Toyota Yaris Hybrid review
The Toyota Yaris Hybrid has a sporty look and is fun to drive yet it also doesn’t use much fuel. It’s not the most quiet of cars when you accelerate, though, and don’t expect the plushest cabin materials.
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The Toyota Yaris Hybrid is a supermini that no longer looks and feels like it was put through the blander somewhere between concept and production. This latest model looks sporty, is great to drive and offers fuel economy that’s as good as ever. It’s fair to say if you’re looking at a Yaris you’ll also consider a Ford Fiesta, Peugeot 208 and VW Polo, but remember that none of these offers a petrol-electric hybrid power.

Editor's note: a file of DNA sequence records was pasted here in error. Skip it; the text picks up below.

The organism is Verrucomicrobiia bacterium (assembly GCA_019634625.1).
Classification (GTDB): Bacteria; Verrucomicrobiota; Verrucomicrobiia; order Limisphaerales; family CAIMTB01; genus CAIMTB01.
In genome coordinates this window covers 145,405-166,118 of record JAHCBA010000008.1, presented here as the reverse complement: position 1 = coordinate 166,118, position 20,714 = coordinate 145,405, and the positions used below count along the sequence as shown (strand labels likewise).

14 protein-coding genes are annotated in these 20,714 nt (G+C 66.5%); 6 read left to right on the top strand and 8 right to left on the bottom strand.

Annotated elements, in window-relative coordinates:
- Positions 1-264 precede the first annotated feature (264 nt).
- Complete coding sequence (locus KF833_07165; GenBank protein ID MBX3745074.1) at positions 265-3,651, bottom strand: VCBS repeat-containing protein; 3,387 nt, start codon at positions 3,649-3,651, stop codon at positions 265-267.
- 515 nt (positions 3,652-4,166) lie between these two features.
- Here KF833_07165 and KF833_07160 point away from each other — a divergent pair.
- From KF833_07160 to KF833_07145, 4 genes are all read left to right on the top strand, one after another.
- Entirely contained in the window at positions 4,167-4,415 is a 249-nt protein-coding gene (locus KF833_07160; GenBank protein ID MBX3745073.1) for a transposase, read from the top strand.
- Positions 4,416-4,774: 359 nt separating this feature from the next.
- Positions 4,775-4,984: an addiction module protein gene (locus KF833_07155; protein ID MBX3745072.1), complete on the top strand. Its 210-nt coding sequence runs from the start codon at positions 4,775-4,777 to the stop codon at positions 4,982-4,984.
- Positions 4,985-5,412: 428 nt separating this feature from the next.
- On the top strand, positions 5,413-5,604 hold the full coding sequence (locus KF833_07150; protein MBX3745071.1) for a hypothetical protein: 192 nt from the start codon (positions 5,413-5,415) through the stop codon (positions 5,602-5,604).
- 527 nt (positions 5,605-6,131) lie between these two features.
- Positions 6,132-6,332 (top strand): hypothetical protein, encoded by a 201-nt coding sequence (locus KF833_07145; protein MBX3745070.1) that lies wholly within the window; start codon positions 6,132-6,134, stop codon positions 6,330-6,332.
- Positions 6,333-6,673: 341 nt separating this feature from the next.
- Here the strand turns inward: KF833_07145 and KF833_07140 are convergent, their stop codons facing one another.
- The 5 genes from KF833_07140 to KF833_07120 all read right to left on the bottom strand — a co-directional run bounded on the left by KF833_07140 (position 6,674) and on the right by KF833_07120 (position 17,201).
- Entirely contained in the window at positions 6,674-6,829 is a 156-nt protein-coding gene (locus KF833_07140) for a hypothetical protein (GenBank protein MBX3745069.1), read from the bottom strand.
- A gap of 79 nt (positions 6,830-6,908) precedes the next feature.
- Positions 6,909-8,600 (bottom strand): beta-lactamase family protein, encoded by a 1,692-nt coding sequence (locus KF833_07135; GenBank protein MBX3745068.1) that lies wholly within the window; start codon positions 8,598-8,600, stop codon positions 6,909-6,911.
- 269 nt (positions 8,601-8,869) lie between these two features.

That’s why it’s the Best Small Hybrid Car in our 2021 carwow Car of the Year Awards.
The front of the Yaris Hybrid is genuinely aggressive-looking and gives you the impression it’s the spawn of the Toyota Supra sports car – especially versions further up the range, which sit on larger-diameter alloy wheels. And as for the fizzy Toyota GR Yaris, the company has gone all Popeye and fed the Yaris a tin of spinach.
The interior isn’t as stylish as the exterior, although it isn’t what you’d call dull. Mind you, that of a Peugeot 208 is much funkier. A VW Polo shades the Yaris for interior quality, too. Still, at least Toyota has had the good sense to keep the climate controls separate from the touchscreen; it makes the system much easier to work out.